Clare Dean reports from the GM schools conference where members were urged to opt out of the national pay scales.
The London Oratory - the grant-maintained school chosen for the son of the Labour party leader - is considering a shift system for staff. The school, which is the only one in the country to have opted out of the national pay system, is looking at two shifts - from 9am to 4pm, and from 10am to 5pm.
The school is seeking Government approval to become a choir school from September and if given the go-ahead will take in pupils from the age of seven and open on Saturday mornings.
Headteacher John Mclntosh told the annual conference of GM schools last week in Birmingham that he was now considering moving to a shift system to "make better use of resources and iron out some timetabling difficulties". He has already spoken to staff within the school's music department about working half a day on Saturdays in exchange for time off in lieu during the week.
When the school was given Government approval to opt out of the national pay scale from September 1993, it also gained permission to alter staff conditions of service. "We have concerned ourselves mainly with pay and the salary structure but conditions of service - the 1,265 hours and five professional days - all come within this," said Mr McIntosh.
"The Oratory's governing body now has the power if it wants to change teachers' hours and abolish the professional days. It chose not to but could change quite radically the conditions of service if it wanted. I suspect that is what we will gradually do."
Mr McIntosh also urged other GM heads to opt out of national pay and conditions. He said: "Do it. One of the reasons I am keen that as many GM schools as possible do it is that it makes the whole GM sector much more secure if there is a change of government. The more changes there are to the system, the more difficult it is for them to put it back together again."
The pay structure at the school is based on the 1987 arrangements with scale points, responsibility and discretionary allowances. From September, standard scale points for Oratory teachers start at Pounds 15,012 rising to Pounds 23,358. In addition, there are extra allowances of between Pounds 1,587 and Pounds 8,460 for teachers with extra responsibilities. Staff can also qualify for discretionary allowances up to Pounds 3,186.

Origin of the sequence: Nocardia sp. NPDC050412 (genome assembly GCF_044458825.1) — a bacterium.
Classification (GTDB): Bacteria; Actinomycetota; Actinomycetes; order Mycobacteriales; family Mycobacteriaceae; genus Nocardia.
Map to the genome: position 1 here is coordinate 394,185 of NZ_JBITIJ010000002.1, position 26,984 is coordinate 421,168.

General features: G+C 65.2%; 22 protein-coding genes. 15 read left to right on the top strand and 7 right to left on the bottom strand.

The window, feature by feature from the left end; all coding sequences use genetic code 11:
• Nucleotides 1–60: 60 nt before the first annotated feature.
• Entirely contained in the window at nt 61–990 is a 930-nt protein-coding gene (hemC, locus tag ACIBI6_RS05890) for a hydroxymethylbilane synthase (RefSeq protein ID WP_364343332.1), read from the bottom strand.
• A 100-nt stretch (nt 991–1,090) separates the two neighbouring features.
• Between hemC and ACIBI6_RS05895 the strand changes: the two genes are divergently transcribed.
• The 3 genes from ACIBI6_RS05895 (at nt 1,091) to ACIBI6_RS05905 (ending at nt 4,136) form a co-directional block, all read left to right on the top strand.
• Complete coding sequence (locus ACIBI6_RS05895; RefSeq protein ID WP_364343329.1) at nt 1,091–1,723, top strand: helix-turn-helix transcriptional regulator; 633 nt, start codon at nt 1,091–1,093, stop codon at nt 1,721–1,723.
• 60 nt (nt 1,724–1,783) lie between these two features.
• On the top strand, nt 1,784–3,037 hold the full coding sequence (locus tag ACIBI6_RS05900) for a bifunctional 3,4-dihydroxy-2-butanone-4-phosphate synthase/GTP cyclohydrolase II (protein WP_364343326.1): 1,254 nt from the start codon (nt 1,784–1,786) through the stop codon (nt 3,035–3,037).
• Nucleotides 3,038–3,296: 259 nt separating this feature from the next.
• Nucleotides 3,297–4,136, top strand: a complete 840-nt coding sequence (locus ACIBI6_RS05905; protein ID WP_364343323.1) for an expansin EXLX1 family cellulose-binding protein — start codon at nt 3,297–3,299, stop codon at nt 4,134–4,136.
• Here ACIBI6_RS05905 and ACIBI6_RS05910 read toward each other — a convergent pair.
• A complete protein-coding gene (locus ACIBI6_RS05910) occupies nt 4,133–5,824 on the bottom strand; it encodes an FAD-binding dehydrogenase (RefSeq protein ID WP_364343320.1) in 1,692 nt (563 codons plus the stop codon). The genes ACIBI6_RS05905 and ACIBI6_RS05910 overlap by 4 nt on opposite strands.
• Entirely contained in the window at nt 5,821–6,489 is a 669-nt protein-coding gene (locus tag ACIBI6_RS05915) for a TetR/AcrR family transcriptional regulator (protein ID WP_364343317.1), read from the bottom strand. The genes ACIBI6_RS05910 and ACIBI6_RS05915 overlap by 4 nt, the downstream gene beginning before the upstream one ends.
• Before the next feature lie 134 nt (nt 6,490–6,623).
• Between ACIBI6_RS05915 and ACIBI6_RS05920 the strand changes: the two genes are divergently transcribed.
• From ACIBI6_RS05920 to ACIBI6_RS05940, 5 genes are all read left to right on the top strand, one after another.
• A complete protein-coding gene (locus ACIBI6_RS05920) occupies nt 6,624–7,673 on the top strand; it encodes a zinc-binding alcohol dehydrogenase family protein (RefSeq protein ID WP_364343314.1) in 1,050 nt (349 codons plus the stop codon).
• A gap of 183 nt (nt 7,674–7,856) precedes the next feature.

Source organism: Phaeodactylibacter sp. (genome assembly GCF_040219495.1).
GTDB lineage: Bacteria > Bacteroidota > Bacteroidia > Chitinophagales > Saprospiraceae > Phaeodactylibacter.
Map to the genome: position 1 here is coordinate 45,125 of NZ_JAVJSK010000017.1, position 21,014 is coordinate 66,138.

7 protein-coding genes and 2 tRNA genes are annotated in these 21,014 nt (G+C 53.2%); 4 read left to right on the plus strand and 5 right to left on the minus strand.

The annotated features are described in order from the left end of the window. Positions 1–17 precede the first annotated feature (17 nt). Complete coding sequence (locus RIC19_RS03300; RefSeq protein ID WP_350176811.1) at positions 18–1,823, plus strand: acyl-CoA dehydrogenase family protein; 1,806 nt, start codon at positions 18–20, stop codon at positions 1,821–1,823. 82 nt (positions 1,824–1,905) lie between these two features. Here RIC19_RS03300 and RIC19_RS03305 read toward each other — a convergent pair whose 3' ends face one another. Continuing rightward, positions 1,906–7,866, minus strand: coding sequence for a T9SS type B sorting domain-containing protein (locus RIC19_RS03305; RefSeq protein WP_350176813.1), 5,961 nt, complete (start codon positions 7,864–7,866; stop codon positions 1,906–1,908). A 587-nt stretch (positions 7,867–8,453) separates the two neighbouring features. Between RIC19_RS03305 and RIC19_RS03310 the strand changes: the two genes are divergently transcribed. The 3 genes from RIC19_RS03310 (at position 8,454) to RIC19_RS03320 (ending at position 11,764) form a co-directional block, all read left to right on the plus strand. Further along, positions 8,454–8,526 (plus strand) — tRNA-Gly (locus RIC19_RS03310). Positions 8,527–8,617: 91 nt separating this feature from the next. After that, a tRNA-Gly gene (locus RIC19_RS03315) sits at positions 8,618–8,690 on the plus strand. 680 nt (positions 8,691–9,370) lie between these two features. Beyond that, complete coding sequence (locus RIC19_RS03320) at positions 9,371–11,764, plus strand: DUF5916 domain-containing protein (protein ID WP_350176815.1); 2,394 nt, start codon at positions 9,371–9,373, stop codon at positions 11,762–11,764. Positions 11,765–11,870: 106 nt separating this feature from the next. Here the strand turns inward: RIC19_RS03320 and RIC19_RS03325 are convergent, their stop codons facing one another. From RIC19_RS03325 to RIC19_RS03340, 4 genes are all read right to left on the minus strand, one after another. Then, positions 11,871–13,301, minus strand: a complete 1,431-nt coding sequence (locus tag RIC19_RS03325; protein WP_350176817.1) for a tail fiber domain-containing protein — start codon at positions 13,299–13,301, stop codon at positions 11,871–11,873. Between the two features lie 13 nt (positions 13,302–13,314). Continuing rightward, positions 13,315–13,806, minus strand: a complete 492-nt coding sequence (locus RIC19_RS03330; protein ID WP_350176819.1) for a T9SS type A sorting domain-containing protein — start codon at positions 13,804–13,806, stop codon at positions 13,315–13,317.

In comparison, the national scale ranges from Pounds 11,883 to Pounds 32,169 (from April 1995). Most classroom teachers are between points 9 and 13 on the national scale and, with minor extra responsibilities, earn a maximum Pounds 26,106.
Senior teachers at the school will be paid an annual salary of Pounds 36,462 while deputy heads will receive Pounds 39,105. Salaries for deputy heads recommended by the School Teachers Review Body range from Pounds 23,676 in a group 1 school to Pounds 38,946 at the top of group 6. The school's six housemasters also receive an annual maximum of Pounds 531 for midday supervision, while teachers are paid Pounds 3.71 for each duty of 20 minutes.
Mr Mclntosh, whose own salary at more than Pounds 50,000 last year was one of the highest for headteachers in the country, receives the same percentage rise recommended by the STRB for heads. He said most staff received 1 to 1.5 per cent more than salaries recommended by the STRB.
"It is not a huge amount, that wasn't the principal reason, but a lot of trouble went into making sure no one would be worse off." The reason the school had opted out of national pay and conditions was because pay represented 77 to 80 per cent of its budget: "It seemed absurd that a school that was supposed to be as independent as possible should not have control over that." Mr Mclntosh said he was against performance-related pay for schools as it was very difficult to devise indicators for teachers.